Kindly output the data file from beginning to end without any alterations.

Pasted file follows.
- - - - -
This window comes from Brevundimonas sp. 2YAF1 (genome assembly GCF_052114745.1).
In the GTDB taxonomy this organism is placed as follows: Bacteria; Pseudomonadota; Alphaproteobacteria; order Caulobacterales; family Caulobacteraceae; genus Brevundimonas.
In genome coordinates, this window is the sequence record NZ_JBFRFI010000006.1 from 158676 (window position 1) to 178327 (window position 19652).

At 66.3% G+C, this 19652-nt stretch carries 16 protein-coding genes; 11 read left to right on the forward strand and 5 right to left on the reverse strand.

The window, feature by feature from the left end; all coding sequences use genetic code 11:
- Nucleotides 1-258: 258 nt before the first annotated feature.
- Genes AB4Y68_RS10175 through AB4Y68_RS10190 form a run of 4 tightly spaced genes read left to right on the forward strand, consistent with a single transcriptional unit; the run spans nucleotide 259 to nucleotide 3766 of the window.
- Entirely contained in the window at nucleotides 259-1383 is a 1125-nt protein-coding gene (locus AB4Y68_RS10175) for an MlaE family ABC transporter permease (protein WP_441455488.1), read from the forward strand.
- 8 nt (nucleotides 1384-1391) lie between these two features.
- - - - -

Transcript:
This window comes from Brevundimonas sp. 2YAF1 (genome assembly GCF_052114745.1).
In the GTDB taxonomy this organism is placed as follows: Bacteria; Pseudomonadota; Alphaproteobacteria; order Caulobacterales; family Caulobacteraceae; genus Brevundimonas.
In genome coordinates, this window is the sequence record NZ_JBFRFI010000006.1 from 158676 (window position 1) to 178327 (window position 19652).

At 66.3% G+C, this 19652-nt stretch carries 16 protein-coding genes; 11 read left to right on the forward strand and 5 right to left on the reverse strand.

The window, feature by feature from the left end; all coding sequences use genetic code 11:
- Nucleotides 1-258: 258 nt before the first annotated feature.
- Genes AB4Y68_RS10175 through AB4Y68_RS10190 form a run of 4 tightly spaced genes read left to right on the forward strand, consistent with a single transcriptional unit; the run spans nucleotide 259 to nucleotide 3766 of the window.
- Entirely contained in the window at nucleotides 259-1383 is a 1125-nt protein-coding gene (locus AB4Y68_RS10175) for an MlaE family ABC transporter permease (protein WP_441455488.1), read from the forward strand.
- 8 nt (nucleotides 1384-1391) lie between these two features.